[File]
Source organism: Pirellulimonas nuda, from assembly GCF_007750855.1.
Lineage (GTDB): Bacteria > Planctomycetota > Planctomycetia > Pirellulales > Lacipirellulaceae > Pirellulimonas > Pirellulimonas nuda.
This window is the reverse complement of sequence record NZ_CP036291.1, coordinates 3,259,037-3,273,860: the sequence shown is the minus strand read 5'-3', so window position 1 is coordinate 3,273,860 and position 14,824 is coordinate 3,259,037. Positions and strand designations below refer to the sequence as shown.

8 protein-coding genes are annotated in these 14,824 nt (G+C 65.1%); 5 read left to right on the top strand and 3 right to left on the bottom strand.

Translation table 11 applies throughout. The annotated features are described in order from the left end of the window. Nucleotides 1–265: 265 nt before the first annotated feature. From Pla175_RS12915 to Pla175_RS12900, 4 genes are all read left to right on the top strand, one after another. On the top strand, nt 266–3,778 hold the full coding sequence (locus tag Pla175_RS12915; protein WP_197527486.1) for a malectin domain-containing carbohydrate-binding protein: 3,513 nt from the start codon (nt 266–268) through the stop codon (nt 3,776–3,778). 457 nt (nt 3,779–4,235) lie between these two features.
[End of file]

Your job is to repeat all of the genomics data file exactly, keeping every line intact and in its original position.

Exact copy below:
Source organism: Pirellulimonas nuda, from assembly GCF_007750855.1.
Lineage (GTDB): Bacteria > Planctomycetota > Planctomycetia > Pirellulales > Lacipirellulaceae > Pirellulimonas > Pirellulimonas nuda.
This window is the reverse complement of sequence record NZ_CP036291.1, coordinates 3,259,037-3,273,860: the sequence shown is the minus strand read 5'-3', so window position 1 is coordinate 3,273,860 and position 14,824 is coordinate 3,259,037. Positions and strand designations below refer to the sequence as shown.

8 protein-coding genes are annotated in these 14,824 nt (G+C 65.1%); 5 read left to right on the top strand and 3 right to left on the bottom strand.

Translation table 11 applies throughout. The annotated features are described in order from the left end of the window. Nucleotides 1–265: 265 nt before the first annotated feature. From Pla175_RS12915 to Pla175_RS12900, 4 genes are all read left to right on the top strand, one after another. On the top strand, nt 266–3,778 hold the full coding sequence (locus tag Pla175_RS12915; protein WP_197527486.1) for a malectin domain-containing carbohydrate-binding protein: 3,513 nt from the start codon (nt 266–268) through the stop codon (nt 3,776–3,778). 457 nt (nt 3,779–4,235) lie between these two features.